“We need to stand up for ourselves,” Portman told the packed auditorium that was crowded with an audience of mostly women. “Our mothers and our grandmothers made giant steps for us. We can’t go backwards. We need to go forwards.”

Portman was joined by Obama Campaign National Women’s Vote Director Kate Chapek, former Ohio first lady Frances Strickland, Ohio Rep. Alicia Reece and Obama campaign volunteer Mary Shelton.

An Ohio Romney rep said the campaign did not have a comment on the Women’s Summit, but is hosting a “Women for Mitt” call night featuring former Secretary of Labor Elaine Chao in Kenwood on Thursday.

“Ohio women believe in the Romney-Ryan path for America that will result in lower taxes, less spending, less government and more economic growth,” said a release from Romney’s campaign.

The Obama event on Wednesday catered to women, with Chapek telling the audience she knew how difficult it was for women to get there with jobs and the challenge of getting their kids to school. She framed women’s role in the election as a conversation.

“The conversation starts like this: women, turns out, we’re not a constituency,” Chapek said. “Who knew? Apparently Mitt Romney and Paul Ryan, because they don’t realize that women are actually a majority in this country.”

She told the women gathered to have conversations with their neighbors and friends and encourage them to volunteer at phone banks or knocking on doors.

Strickland talked about the need to reconcile qualities traditionally seen as masculine — like power — with those seen as feminine — like love.

She also took the opportunity to riff on a statement made by Ohio Gov. John Kasich, who said political wives were heroes because while they’re husbands were on stage in the limelight, they were at home doing things like laundry.

“I even did the laundry last night so I could come here today,” Strickland said. “Even (former Gov.) Ted does the laundry.”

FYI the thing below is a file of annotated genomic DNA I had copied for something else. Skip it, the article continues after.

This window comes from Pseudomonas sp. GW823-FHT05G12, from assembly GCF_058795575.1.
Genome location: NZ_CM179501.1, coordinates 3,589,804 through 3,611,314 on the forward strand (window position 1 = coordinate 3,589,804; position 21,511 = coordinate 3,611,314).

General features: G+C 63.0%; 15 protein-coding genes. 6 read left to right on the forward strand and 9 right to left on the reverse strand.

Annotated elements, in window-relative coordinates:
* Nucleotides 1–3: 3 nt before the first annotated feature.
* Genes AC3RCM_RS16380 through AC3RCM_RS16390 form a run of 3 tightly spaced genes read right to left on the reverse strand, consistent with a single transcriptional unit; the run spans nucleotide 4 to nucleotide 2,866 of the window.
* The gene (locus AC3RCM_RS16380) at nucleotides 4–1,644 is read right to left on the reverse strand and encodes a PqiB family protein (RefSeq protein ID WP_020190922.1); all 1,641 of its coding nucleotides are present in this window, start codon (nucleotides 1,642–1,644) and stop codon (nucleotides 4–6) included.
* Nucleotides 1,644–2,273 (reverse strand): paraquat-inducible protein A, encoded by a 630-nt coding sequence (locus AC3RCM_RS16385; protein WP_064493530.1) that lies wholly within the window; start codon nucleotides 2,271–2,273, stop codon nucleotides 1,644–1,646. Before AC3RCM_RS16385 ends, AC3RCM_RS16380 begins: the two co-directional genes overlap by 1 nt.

Summit attendee Ray Boston, a 67-year-old retired writer for AT&T, said Natalie Portman’s presence caught his eye.

“I’m a celebrity photo enthusiast,” he said. “Nothing’s official until I’ve taken a picture of it.”

Boston said he didn’t vote in 2008, but felt the upcoming November election was too important to sit out. He said he was leaning toward voting for Obama and liked his health care overhaul, but was opposed to the president’s views on gay marriage for religious reasons.

Gwen McFarlin, who works in health care administration, said she was there to support President Obama. She supports his health care overhaul, but thinks it’s a first step to further changes.

She said she was encouraged by the diversity of the women in attendance.

“For me, I’m sure the women who are here represent all the world, not one issue,” she said. “We’re here as a group of women working to empower all the U.S. and the world.”

 
 
by Hannah McCartney 04.26.2012
at 01:32 PM | Permalink | Comments (0)
 
 
first energy

Cincinnati Chooses Green Energy Aggregation

Decision makes Cincinnati first major U.S. city to offer 100 percent green electricity

After spending several weeks reviewing requests for proposals (RFPs) from seven energy providers as part of Cincinnati’s initiative to power homes using energy aggregation, a decision has been made — and it’s a green one. Cincinnati has selected First Energy Solutions (FES) as the city’s new electricity provider, which will make it the first major city in the U.S. to use a 100 percent “green” electricity supply.

The aggregation process works like this: All eligible individual customers “pool” their buying power to form a larger unit, which holds more leverage to negotiate lower prices on electricity. Cincinnati voters passed a ballot in November 2011 to approve the city's efforts to choose an energy aggregation provider.


The designation of FES's energy supply as "green" energy doesn't mean that residents will see windmills and solar panels popping up across the city's landscape; rather, the energy will be designated "green" based on non-tangible renewable energy credits (RECs), which each represent proof that one megawatt-hour (
MWh) of electricity has been sourced from a "renewable" energy resource. FES will provide the city with enough RECs to power all interested consumers' homes, meaning no home opted-in to the aggregation power will use electricity sourced from non-renewable resources such as coal. The city's possession of those RECs will represent the commitment to sourcing electricity in residents' homes from renewable, green resources.

Some of the RECs provided to the city by FES will reportedly be sourced from local energy sources, including the University of Cincinnati's generating facility and the Cincinnati Zoo's Solar Canopy Project, although those sources will be a small component of the overall REC collection, according to Larry Falkin, Director for the Office of Environmental Quality.

“Not only will we be able to put real money back in people’s pockets, but this establishes the city as a leader in supporting green energy choices,” said Vice Mayor Roxanne Qualls, who spearheaded the push to provide consumers with an energy aggregation option nearly two years ago.